How do policy advisors and practitioners prioritise the protection of children from secondhand smoke exposure in a country with advanced tobacco control policy?

Deborah Doreen Ritchie, Amanda Amos, April Shaw, Rachel O'Donnell, Sean Semple, Steve Turner, Claudia Martin

Research output: Contribution to journalArticle

4 Citations (Scopus)

Abstract


Objectives The aim is to extend understanding of the policy and practice discourses that inform the development of national tobacco control policy to protect children from secondhand smoke exposure (SHSE) in the home, particularly in a country with successful implementation of smoke-free public places legislation. The Scottish experience will contribute to the tobacco control community, particularly those countries at a similar level of tobacco control, as normalising discourses about protecting children from SHSE are becoming more widespread.


Design Case study design using qualitative interviews and focus groups (FGs) with policy makers, health and childcare practitioners during which they were presented with the findings of the Reducing Families' Exposure to Secondhand Smoke (REFRESH) intervention and discussed the implications for their policy and practice priorities.


Setting Scotland, UK


Participants Qualitative interviews and FGs were conducted with 30 policy makers and practitioners who were purposively recruited.


Results Participants accepted the harm of SHSE to children; however, action is limited by political expedience due to—the perception of a shift of the public health priority from smoking to alcohol, current financial constraints, more immediate child protection concerns and continuing unresolved ethical arguments.


Conclusions In a country, such as Scotland, with advanced tobacco control strategies, there continue to be challenges to policy and practice development in the more contentious arena of the home. Children's SHSE in their homes is unequivocally accepted as an important health priority, but it is not currently perceived to be a top public health priority in Scotland.
Original languageEnglish
Pages (from-to)70-76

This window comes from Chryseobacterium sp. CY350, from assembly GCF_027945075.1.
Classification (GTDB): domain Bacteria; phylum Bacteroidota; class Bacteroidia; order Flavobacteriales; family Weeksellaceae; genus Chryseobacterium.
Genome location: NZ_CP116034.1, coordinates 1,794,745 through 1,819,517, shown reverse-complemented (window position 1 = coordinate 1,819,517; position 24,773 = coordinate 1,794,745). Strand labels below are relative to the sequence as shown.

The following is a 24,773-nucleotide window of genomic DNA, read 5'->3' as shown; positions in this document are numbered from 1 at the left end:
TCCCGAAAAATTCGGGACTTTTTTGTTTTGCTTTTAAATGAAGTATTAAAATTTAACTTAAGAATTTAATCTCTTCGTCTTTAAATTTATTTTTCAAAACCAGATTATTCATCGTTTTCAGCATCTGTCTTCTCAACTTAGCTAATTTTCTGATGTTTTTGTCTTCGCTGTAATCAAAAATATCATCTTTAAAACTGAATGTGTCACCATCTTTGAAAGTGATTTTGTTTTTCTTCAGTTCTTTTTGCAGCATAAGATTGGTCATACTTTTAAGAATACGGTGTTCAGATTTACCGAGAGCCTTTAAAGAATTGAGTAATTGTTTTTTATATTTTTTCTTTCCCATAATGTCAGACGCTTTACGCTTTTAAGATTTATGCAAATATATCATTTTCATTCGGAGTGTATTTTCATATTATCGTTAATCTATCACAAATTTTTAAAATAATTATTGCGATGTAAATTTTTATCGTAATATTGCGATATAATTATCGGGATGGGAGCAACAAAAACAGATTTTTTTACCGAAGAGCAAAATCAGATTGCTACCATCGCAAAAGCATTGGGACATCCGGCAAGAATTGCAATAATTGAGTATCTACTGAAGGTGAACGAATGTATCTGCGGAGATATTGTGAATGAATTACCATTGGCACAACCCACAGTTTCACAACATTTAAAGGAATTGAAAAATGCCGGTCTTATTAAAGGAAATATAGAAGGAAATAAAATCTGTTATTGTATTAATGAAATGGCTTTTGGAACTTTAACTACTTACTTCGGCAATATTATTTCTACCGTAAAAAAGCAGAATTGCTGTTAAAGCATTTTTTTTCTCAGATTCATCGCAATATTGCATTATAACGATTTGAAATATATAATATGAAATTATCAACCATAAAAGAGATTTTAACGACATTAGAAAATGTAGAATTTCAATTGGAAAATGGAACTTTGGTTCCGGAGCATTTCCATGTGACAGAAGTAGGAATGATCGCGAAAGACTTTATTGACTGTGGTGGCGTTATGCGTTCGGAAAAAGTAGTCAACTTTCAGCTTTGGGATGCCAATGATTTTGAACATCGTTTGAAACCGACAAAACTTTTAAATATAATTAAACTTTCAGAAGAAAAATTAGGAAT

Number of pages7
JournalTobacco Control
Volume24
Issue number1
Early online date16 Aug 2013
DOIs
Publication statusPublished - Jan 2015

Fingerprint

Tobacco Smoke Pollution
nicotine
Tobacco
Health Priorities
Scotland
qualitative interview
Focus Groups
Administrative Personnel
public health
Public Health
discourse
Interviews
child protection
health
Policy Making
smoking
Legislation
Group
Smoke
legislation

Keywords

  • Children
  • Protection
  • Secondhand smoke
  • tobacco control policy

Cite this

How do policy advisors and practitioners prioritise the protection of children from secondhand smoke exposure in a country with advanced tobacco control policy? / Ritchie, Deborah Doreen; Amos, Amanda; Shaw, April; O'Donnell, Rachel; Semple, Sean; Turner, Steve; Martin, Claudia.

In: Tobacco Control, Vol. 24, No. 1, 01.2015, p. 70-76.

Research output: Contribution to journalArticle

Ritchie, Deborah Doreen ; Amos, Amanda ; Shaw, April ; O'Donnell, Rachel ; Semple, Sean ; Turner, Steve ; Martin, Claudia. / How do policy advisors and practitioners prioritise the protection of children from secondhand smoke exposure in a country with advanced tobacco control policy?. In: Tobacco Control. 2015 ; Vol. 24, No. 1. pp. 70-76.
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abstract = "Objectives The aim is to extend understanding of the policy and practice discourses that inform the development of national tobacco control policy to protect children from secondhand smoke exposure (SHSE) in the home, particularly in a country with successful implementation of smoke-free public places legislation. The Scottish experience will contribute to the tobacco control community, particularly those countries at a similar level of tobacco control, as normalising discourses about protecting children from SHSE are becoming more widespread. Design Case study design using qualitative interviews and focus groups (FGs) with policy makers, health and childcare practitioners during which they were presented with the findings of the Reducing Families' Exposure to Secondhand Smoke (REFRESH) intervention and discussed the implications for their policy and practice priorities. Setting Scotland, UK Participants Qualitative interviews and FGs were conducted with 30 policy makers and practitioners who were purposively recruited. Results Participants accepted the harm of SHSE to children; however, action is limited by political expedience due to—the perception of a shift of the public health priority from smoking to alcohol, current financial constraints, more immediate child protection concerns and continuing unresolved ethical arguments. Conclusions In a country, such as Scotland, with advanced tobacco control strategies, there continue to be challenges to policy and practice development in the more contentious arena of the home. Children's SHSE in their homes is unequivocally accepted as an important health priority, but it is not currently perceived to be a top public health priority in Scotland.",
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